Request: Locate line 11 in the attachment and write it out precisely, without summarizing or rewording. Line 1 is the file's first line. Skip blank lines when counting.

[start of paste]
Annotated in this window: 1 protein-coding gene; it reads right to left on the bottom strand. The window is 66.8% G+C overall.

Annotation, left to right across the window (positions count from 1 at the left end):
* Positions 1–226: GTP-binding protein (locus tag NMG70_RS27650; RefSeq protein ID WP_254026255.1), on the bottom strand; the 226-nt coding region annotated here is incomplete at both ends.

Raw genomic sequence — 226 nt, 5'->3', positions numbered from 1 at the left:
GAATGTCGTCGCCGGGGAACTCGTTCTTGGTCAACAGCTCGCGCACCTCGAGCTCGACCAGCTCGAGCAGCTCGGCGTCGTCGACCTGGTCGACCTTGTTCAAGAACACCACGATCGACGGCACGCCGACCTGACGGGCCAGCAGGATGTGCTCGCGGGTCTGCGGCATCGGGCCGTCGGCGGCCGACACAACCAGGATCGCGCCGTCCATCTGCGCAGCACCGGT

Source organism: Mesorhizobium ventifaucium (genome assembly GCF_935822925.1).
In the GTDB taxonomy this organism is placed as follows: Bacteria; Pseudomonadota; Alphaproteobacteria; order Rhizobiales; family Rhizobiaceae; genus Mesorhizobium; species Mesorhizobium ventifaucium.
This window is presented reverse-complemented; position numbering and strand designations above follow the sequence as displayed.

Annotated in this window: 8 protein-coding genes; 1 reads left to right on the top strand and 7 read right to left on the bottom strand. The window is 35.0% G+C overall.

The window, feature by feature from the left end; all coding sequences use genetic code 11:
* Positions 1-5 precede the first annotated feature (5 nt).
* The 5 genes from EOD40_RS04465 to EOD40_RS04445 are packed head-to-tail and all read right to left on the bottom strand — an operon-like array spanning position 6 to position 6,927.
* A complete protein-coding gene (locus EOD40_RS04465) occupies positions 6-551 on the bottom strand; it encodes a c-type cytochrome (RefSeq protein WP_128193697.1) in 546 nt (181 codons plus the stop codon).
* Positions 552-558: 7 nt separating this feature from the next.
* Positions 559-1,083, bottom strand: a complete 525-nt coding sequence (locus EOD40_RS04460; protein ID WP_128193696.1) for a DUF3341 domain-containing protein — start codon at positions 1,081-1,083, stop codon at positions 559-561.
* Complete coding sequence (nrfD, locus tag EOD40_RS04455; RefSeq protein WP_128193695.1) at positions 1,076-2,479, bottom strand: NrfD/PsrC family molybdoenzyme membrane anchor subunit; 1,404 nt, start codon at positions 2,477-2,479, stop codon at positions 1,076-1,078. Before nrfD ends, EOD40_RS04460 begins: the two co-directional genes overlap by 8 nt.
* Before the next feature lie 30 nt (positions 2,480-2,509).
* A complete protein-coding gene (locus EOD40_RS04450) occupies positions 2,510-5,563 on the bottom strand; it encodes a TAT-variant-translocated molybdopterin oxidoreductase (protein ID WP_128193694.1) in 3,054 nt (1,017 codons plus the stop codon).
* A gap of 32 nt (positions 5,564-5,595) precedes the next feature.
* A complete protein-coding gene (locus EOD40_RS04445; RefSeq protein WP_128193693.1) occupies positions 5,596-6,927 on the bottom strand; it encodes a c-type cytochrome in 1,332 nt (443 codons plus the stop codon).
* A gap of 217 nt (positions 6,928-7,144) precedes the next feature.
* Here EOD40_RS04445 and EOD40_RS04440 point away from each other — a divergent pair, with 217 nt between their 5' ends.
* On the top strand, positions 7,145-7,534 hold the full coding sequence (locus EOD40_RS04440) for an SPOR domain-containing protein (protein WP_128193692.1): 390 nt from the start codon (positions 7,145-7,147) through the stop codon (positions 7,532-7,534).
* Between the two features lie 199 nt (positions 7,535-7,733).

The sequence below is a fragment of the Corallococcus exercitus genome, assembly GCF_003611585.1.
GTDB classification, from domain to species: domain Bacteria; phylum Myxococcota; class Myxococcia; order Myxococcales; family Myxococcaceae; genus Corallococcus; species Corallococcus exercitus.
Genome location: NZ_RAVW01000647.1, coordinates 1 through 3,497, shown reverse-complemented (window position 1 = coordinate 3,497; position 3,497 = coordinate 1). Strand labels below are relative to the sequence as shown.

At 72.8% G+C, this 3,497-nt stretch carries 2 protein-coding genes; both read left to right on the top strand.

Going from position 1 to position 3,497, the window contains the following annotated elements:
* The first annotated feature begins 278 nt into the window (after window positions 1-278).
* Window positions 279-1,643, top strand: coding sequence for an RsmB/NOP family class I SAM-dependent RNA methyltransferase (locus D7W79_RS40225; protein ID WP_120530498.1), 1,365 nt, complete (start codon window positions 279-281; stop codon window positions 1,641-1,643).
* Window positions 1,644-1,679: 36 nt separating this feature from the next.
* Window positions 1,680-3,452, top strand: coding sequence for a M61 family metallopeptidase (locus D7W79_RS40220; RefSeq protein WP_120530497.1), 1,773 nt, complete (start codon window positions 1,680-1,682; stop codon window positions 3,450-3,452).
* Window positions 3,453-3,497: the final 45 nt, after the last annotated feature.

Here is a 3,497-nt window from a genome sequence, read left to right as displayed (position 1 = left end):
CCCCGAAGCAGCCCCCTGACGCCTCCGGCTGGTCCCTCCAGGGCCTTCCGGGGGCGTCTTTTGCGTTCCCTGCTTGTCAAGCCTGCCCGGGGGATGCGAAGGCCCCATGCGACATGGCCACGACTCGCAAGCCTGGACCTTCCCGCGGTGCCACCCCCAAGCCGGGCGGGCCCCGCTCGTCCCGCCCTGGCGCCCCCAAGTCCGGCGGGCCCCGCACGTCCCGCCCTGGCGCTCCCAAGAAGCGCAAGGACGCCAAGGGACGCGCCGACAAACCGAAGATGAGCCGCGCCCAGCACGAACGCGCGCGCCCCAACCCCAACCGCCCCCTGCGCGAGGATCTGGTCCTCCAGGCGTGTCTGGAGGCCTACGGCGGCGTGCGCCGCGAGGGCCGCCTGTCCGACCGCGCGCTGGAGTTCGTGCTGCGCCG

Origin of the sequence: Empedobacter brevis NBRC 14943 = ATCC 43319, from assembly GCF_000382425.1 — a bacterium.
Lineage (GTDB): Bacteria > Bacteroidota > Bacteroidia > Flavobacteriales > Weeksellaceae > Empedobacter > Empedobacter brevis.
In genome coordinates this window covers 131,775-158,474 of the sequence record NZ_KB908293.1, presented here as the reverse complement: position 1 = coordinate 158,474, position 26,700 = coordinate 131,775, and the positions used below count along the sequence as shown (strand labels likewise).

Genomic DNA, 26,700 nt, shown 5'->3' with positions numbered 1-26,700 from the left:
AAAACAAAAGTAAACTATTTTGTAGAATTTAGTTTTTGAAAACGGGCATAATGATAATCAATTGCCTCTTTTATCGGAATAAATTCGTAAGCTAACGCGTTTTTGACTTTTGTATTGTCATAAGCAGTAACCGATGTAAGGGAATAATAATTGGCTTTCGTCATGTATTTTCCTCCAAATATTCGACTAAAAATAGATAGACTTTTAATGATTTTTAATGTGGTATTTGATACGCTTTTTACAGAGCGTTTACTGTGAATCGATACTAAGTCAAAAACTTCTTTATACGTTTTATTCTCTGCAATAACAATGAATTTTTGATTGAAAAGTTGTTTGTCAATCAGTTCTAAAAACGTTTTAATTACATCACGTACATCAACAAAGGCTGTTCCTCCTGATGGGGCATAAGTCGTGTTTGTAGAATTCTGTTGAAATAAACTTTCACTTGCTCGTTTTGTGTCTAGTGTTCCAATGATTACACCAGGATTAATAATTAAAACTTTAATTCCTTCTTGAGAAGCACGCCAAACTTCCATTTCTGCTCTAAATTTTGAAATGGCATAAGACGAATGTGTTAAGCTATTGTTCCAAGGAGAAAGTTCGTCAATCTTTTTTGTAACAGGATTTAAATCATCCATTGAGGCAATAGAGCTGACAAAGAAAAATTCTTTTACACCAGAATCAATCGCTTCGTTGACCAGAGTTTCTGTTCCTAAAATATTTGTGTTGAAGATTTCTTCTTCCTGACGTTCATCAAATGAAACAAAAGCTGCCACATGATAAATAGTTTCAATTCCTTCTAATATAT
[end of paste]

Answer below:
* Positions 1-5 precede the first annotated feature (5 nt).